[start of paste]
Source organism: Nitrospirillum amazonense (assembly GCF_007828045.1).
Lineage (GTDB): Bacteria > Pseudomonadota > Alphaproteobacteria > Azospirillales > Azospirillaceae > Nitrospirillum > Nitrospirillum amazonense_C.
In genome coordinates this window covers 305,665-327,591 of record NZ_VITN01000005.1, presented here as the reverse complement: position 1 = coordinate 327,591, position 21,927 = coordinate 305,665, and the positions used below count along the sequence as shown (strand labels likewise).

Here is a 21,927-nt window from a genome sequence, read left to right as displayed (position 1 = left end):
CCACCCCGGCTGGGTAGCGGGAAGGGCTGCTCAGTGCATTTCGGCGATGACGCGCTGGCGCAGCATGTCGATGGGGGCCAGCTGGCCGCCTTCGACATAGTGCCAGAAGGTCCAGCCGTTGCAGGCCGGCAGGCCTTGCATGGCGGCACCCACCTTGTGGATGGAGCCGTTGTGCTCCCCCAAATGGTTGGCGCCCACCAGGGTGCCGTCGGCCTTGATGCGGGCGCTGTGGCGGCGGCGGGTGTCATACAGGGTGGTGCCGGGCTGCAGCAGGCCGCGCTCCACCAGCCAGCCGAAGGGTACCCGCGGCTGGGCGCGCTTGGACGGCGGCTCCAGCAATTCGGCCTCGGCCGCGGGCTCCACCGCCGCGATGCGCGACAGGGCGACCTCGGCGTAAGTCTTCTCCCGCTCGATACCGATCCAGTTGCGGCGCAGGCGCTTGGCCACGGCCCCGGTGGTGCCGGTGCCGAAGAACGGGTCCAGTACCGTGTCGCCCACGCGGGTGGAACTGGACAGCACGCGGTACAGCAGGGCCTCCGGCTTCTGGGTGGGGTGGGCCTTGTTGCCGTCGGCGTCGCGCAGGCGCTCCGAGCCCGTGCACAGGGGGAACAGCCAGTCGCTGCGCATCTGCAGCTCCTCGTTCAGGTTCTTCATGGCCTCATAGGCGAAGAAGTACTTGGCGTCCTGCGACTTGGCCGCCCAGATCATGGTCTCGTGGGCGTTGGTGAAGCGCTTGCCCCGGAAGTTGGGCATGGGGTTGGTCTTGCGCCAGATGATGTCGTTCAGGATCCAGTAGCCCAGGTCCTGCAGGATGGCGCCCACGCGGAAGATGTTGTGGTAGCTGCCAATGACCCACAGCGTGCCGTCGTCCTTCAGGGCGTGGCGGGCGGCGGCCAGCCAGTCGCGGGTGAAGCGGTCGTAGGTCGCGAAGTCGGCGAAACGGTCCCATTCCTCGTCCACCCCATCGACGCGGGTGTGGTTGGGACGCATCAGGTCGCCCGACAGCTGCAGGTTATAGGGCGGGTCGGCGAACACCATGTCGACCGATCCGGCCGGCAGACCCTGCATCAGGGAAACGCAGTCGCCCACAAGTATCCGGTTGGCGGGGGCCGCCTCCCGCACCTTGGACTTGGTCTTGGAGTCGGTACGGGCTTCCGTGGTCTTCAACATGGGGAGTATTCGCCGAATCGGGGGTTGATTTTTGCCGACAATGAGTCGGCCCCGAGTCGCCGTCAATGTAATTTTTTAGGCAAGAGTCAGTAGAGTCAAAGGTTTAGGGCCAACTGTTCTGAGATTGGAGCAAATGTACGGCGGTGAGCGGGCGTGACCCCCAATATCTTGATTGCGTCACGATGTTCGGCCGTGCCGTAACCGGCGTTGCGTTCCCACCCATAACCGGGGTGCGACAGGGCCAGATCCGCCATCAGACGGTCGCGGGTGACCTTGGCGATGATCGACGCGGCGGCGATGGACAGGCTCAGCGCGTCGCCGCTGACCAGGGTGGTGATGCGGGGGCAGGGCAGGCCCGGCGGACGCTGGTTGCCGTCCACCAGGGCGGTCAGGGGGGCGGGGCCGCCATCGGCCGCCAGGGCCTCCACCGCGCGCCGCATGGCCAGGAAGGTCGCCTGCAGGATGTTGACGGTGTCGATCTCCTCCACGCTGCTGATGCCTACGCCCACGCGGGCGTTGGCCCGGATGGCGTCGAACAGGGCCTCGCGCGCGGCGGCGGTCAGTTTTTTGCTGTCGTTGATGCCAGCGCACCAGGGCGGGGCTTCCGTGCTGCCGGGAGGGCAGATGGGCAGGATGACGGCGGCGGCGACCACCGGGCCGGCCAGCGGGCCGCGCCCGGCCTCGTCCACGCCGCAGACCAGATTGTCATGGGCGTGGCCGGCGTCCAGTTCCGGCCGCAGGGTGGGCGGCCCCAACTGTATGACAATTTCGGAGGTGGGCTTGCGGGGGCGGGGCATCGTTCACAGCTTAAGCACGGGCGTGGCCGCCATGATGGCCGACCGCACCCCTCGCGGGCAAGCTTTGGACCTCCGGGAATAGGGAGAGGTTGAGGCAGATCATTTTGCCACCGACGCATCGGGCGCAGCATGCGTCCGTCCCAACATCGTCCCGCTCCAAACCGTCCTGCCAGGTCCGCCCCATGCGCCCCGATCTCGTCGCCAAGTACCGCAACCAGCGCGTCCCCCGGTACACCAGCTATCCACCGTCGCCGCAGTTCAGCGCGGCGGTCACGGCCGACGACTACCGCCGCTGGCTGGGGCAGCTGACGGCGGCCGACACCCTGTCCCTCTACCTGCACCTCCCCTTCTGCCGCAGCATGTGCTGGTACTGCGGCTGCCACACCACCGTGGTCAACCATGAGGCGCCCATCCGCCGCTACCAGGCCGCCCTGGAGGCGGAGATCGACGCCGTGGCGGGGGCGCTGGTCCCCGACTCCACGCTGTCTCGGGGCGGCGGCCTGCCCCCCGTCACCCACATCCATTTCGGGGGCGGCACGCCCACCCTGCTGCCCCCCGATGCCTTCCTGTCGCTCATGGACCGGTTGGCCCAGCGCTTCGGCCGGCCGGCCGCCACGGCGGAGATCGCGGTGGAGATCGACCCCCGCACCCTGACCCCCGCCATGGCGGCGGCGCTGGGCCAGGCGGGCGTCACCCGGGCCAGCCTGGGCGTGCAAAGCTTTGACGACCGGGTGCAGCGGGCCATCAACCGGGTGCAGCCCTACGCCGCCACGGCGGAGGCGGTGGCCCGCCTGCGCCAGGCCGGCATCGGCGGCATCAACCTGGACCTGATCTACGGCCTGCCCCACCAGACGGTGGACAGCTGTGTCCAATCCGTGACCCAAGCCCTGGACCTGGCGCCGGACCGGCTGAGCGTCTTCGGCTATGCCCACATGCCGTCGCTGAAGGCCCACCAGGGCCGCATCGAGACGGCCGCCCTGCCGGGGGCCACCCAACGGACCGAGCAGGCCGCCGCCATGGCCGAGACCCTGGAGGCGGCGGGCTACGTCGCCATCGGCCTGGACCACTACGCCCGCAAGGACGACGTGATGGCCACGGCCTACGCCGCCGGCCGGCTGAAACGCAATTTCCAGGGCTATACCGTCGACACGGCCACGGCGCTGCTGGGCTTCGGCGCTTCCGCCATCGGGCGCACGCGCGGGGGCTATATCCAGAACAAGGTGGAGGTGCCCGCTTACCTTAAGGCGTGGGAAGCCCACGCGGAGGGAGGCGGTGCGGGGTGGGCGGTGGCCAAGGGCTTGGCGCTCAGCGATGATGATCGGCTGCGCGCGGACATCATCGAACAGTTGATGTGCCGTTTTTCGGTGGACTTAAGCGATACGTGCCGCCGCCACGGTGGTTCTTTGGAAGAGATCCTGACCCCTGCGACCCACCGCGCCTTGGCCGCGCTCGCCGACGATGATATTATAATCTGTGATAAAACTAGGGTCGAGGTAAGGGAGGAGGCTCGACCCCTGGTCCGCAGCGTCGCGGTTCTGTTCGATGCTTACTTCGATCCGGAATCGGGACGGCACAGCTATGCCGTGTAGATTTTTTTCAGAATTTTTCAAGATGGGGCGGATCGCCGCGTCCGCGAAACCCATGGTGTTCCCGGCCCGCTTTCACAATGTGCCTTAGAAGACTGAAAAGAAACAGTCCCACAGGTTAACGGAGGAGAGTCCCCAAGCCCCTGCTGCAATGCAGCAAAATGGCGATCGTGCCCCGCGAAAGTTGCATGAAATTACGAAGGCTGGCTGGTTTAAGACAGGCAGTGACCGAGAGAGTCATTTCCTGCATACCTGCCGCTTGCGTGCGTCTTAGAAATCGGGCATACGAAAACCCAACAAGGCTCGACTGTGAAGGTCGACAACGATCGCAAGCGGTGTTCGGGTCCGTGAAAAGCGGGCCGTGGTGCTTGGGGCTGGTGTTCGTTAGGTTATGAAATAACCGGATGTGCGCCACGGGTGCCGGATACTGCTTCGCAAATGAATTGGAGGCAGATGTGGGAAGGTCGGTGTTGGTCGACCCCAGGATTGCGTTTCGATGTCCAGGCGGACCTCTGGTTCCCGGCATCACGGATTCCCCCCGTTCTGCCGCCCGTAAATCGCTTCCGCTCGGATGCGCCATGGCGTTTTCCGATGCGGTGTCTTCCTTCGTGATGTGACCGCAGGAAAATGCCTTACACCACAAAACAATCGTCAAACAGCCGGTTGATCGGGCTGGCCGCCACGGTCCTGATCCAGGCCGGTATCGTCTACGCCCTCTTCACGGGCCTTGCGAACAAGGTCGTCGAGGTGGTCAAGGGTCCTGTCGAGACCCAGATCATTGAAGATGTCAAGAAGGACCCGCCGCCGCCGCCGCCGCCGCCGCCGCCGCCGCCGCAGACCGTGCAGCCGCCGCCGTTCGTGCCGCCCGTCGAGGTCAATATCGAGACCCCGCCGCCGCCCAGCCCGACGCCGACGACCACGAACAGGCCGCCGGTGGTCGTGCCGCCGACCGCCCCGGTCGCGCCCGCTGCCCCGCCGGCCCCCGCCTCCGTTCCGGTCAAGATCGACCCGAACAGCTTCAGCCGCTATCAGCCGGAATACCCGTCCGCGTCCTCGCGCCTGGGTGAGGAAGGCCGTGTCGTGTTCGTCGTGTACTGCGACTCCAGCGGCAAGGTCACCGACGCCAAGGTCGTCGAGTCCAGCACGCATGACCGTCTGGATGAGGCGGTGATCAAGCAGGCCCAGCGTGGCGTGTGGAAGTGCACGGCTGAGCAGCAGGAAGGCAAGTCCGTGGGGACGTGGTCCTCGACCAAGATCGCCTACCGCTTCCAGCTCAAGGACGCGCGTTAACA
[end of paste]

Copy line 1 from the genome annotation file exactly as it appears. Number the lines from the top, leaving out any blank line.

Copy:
Source organism: Nitrospirillum amazonense (assembly GCF_007828045.1).